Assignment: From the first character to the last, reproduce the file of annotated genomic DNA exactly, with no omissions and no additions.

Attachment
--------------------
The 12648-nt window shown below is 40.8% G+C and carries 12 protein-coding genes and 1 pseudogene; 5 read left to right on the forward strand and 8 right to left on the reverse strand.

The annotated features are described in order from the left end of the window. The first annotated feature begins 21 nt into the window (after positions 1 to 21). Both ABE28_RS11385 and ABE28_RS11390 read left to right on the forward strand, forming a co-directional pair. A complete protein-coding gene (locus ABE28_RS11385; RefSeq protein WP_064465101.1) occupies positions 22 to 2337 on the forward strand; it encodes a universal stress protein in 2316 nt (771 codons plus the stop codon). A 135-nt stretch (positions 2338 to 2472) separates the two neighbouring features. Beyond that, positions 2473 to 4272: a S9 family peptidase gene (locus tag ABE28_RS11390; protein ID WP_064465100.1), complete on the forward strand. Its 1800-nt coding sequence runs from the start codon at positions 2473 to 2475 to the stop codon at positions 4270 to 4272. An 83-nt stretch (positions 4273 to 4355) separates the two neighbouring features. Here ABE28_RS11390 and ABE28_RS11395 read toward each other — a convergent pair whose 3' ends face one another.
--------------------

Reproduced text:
The 12648-nt window shown below is 40.8% G+C and carries 12 protein-coding genes and 1 pseudogene; 5 read left to right on the forward strand and 8 right to left on the reverse strand.

The annotated features are described in order from the left end of the window. The first annotated feature begins 21 nt into the window (after positions 1 to 21). Both ABE28_RS11385 and ABE28_RS11390 read left to right on the forward strand, forming a co-directional pair. A complete protein-coding gene (locus ABE28_RS11385; RefSeq protein WP_064465101.1) occupies positions 22 to 2337 on the forward strand; it encodes a universal stress protein in 2316 nt (771 codons plus the stop codon). A 135-nt stretch (positions 2338 to 2472) separates the two neighbouring features. Beyond that, positions 2473 to 4272: a S9 family peptidase gene (locus tag ABE28_RS11390; protein ID WP_064465100.1), complete on the forward strand. Its 1800-nt coding sequence runs from the start codon at positions 2473 to 2475 to the stop codon at positions 4270 to 4272. An 83-nt stretch (positions 4273 to 4355) separates the two neighbouring features. Here ABE28_RS11390 and ABE28_RS11395 read toward each other — a convergent pair whose 3' ends face one another.